“…in recent years it has promised about $2bn for base upgrades and new facilities. In Darwin, that includes a mission planning and operations centre and 11 jet fuel storage tanks. A couple of hours south – at the Tindal air base – storage hangers for nuclear-capable bomber planes and a huge ammunition bunker will be built.”
The military build-up is part of a wider strategy to deter Chinese aggression in the Pacific. By supporting partners and allies to increase their own military capabilities and by dispersing its forces across bases in many countries the United States disincentivises a move to kinetic war-fighting. This is not just about developing powerful local allied forces but about dispersing United States assets to make a crippling pre-emptive strike harder to achieve. In Darwin, the United States now has a permanent Marine unit, B52 bombers and a range of other assets that join other forward based assets in Japan, South Korea, Philippines and across islands like Hawaii, Guam and Palau. Essentially, if an enemy wants to cripple American military power in the Pacific it needs to simultaneously strike many different and very widely separated locations.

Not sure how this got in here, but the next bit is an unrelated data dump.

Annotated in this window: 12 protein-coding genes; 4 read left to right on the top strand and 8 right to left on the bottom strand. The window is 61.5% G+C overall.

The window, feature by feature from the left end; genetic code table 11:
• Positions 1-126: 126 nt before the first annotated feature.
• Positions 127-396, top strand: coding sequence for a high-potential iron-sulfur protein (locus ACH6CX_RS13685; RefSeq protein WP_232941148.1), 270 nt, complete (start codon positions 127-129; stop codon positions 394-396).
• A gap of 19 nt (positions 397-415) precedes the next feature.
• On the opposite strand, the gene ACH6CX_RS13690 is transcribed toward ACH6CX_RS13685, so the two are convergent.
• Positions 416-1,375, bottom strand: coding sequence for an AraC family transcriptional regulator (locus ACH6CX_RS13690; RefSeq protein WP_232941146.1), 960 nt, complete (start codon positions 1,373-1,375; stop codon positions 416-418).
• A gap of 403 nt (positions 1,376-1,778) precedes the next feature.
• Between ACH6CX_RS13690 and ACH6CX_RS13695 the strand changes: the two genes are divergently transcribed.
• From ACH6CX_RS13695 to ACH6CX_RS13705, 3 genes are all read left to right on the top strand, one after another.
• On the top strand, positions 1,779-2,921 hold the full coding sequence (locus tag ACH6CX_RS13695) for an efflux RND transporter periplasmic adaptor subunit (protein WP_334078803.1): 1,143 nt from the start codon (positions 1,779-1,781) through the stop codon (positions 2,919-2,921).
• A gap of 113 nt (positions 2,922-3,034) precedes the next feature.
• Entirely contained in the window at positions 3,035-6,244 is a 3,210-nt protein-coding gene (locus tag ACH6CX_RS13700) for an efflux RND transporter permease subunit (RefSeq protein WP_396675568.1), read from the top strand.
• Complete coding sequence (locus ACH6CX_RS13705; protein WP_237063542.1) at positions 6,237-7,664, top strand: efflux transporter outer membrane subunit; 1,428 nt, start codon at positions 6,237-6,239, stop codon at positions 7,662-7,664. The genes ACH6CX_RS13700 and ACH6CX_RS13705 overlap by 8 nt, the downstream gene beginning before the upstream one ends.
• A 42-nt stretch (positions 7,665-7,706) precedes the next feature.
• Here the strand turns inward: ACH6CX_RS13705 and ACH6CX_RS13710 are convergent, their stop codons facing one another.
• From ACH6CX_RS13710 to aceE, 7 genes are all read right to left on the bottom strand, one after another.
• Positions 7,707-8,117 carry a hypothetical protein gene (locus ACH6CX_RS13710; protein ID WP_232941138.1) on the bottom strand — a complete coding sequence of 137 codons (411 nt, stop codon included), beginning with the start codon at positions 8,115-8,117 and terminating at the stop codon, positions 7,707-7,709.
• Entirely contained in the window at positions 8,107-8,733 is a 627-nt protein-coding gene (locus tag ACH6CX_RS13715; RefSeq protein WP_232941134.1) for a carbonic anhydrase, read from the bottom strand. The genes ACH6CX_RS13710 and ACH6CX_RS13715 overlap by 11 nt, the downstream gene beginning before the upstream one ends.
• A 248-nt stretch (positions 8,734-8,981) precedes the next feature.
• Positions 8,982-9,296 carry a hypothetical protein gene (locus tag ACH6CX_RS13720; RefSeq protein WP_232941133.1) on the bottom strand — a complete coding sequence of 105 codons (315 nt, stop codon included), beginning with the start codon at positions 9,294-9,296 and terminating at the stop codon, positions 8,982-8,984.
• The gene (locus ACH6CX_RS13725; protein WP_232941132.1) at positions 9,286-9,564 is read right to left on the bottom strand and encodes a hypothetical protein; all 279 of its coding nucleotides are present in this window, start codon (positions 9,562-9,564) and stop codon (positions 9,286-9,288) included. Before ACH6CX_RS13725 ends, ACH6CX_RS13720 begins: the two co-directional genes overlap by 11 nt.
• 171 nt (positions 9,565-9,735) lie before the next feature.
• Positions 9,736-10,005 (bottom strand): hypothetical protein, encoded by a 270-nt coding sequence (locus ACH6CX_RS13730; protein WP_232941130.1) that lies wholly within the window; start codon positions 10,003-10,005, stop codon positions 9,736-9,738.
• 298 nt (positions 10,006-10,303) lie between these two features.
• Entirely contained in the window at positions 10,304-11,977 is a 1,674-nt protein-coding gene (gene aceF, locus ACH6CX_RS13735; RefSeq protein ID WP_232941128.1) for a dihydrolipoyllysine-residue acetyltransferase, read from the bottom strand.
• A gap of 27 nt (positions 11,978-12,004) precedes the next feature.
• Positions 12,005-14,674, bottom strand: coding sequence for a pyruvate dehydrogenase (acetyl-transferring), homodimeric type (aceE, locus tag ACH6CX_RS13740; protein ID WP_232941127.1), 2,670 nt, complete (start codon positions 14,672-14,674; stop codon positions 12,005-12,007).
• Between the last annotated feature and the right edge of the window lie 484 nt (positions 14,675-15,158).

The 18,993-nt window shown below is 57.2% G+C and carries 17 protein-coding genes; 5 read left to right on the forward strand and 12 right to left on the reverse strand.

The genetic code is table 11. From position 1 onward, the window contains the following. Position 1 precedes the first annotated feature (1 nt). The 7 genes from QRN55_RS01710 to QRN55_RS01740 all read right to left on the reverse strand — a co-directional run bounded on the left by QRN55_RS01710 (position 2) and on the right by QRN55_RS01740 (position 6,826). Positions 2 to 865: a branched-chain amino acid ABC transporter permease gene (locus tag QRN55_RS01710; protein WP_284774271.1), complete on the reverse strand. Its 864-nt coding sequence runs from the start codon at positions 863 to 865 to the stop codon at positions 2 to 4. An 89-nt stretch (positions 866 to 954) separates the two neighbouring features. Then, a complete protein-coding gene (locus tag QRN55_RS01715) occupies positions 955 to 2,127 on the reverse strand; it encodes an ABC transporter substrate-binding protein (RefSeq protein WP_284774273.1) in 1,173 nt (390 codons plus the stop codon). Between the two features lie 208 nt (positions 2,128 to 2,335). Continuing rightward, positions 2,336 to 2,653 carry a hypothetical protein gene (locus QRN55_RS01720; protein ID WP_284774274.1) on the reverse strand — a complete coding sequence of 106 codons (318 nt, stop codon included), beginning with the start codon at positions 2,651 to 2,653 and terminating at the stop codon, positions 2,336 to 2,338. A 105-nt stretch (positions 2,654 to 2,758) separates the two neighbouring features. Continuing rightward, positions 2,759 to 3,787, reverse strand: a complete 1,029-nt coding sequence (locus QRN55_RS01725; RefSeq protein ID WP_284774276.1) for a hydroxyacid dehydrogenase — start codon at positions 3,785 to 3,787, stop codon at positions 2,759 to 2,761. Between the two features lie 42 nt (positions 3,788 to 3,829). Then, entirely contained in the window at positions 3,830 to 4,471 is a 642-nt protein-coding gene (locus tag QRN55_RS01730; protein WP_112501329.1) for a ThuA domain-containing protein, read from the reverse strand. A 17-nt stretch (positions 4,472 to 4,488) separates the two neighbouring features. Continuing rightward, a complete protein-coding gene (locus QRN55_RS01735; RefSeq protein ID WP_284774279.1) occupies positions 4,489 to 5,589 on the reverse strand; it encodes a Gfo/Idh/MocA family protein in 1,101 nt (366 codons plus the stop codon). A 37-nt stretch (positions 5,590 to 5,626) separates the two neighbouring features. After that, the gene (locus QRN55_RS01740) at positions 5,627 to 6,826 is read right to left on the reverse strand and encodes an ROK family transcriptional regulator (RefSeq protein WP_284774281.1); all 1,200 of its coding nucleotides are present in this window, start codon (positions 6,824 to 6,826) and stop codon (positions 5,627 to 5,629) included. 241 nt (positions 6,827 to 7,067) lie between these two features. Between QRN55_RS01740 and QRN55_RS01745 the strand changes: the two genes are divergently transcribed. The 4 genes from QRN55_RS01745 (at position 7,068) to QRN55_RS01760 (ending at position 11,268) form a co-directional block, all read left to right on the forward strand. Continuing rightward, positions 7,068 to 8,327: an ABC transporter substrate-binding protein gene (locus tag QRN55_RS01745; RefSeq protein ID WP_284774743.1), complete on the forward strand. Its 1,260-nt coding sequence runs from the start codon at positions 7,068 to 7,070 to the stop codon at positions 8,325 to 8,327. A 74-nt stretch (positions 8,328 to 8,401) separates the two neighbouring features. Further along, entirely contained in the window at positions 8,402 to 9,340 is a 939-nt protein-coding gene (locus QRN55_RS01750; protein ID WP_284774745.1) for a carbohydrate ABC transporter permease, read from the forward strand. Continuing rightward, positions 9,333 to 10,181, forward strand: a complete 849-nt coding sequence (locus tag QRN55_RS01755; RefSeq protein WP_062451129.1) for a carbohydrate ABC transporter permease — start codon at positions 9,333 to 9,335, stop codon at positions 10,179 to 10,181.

Further, dispersal of American military forces across many nations creates a complex web of international relationships that make it harder for China to take kinetic action because there are more likely to be unforeseen consequences. Military planners like predictability and certainty, and a web of alliances and partnerships is makes it more difficult to interpret potential reactions.
Finally, Australia provides a large and well-resourced base for projecting power north. Darwin and Townsville provide the airfields, ports, accommodation and logistics that would be very useful as a ‘jumping off point’ for a large American force deploying into Melanesia, South East Asia or the South West Pacific.